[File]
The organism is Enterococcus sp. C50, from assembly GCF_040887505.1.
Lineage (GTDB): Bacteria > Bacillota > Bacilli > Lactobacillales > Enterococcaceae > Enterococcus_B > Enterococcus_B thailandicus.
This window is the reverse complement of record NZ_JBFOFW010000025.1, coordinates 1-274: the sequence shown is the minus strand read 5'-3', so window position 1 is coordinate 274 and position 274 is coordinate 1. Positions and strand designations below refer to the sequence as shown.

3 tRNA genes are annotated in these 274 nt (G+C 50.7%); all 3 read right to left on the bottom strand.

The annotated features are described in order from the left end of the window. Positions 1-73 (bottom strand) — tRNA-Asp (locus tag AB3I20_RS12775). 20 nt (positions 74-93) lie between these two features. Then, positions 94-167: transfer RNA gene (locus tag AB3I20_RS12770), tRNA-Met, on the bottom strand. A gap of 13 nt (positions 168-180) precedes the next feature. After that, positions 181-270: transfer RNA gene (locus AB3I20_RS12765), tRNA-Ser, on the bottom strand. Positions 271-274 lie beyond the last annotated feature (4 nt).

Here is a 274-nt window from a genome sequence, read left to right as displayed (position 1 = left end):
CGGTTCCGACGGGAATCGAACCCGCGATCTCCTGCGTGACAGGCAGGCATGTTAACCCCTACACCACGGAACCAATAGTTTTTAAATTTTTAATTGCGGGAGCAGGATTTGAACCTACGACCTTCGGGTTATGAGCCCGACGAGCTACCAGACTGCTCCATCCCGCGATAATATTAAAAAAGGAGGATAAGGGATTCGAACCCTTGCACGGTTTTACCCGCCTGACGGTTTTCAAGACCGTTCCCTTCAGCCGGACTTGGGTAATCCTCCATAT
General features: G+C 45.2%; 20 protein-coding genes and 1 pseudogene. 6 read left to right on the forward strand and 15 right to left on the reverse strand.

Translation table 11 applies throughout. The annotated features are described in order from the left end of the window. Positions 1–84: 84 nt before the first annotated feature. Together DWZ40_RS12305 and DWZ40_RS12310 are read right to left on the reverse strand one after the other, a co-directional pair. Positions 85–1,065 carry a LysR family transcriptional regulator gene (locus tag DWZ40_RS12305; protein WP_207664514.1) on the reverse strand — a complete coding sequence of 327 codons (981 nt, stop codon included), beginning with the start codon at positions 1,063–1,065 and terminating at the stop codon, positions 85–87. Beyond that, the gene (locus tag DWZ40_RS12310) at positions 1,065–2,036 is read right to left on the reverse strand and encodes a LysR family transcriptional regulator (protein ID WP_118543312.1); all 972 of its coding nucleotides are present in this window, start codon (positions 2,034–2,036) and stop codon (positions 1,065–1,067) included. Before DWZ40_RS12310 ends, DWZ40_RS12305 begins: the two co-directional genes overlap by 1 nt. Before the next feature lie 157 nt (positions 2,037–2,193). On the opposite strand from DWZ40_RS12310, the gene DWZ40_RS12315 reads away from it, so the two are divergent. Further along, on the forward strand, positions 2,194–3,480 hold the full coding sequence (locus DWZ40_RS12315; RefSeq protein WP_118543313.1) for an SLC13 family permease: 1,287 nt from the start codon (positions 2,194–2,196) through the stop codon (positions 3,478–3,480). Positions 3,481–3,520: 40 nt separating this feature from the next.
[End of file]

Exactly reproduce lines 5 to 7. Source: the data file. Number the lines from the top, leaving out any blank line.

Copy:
The annotated features are described in order from the left end of the window. Positions 1-73 (bottom strand) — tRNA-Asp (locus tag AB3I20_RS12775). 20 nt (positions 74-93) lie between these two features. Then, positions 94-167: transfer RNA gene (locus tag AB3I20_RS12770), tRNA-Met, on the bottom strand. A gap of 13 nt (positions 168-180) precedes the next feature. After that, positions 181-270: transfer RNA gene (locus AB3I20_RS12765), tRNA-Ser, on the bottom strand. Positions 271-274 lie beyond the last annotated feature (4 nt).

Here is a 274-nt window from a genome sequence, read left to right as displayed (position 1 = left end):
CGGTTCCGACGGGAATCGAACCCGCGATCTCCTGCGTGACAGGCAGGCATGTTAACCCCTACACCACGGAACCAATAGTTTTTAAATTTTTAATTGCGGGAGCAGGATTTGAACCTACGACCTTCGGGTTATGAGCCCGACGAGCTACCAGACTGCTCCATCCCGCGATAATATTAAAAAAGGAGGATAAGGGATTCGAACCCTTGCACGGTTTTACCCGCCTGACGGTTTTCAAGACCGTTCCCTTCAGCCGGACTTGGGTAATCCTCCATAT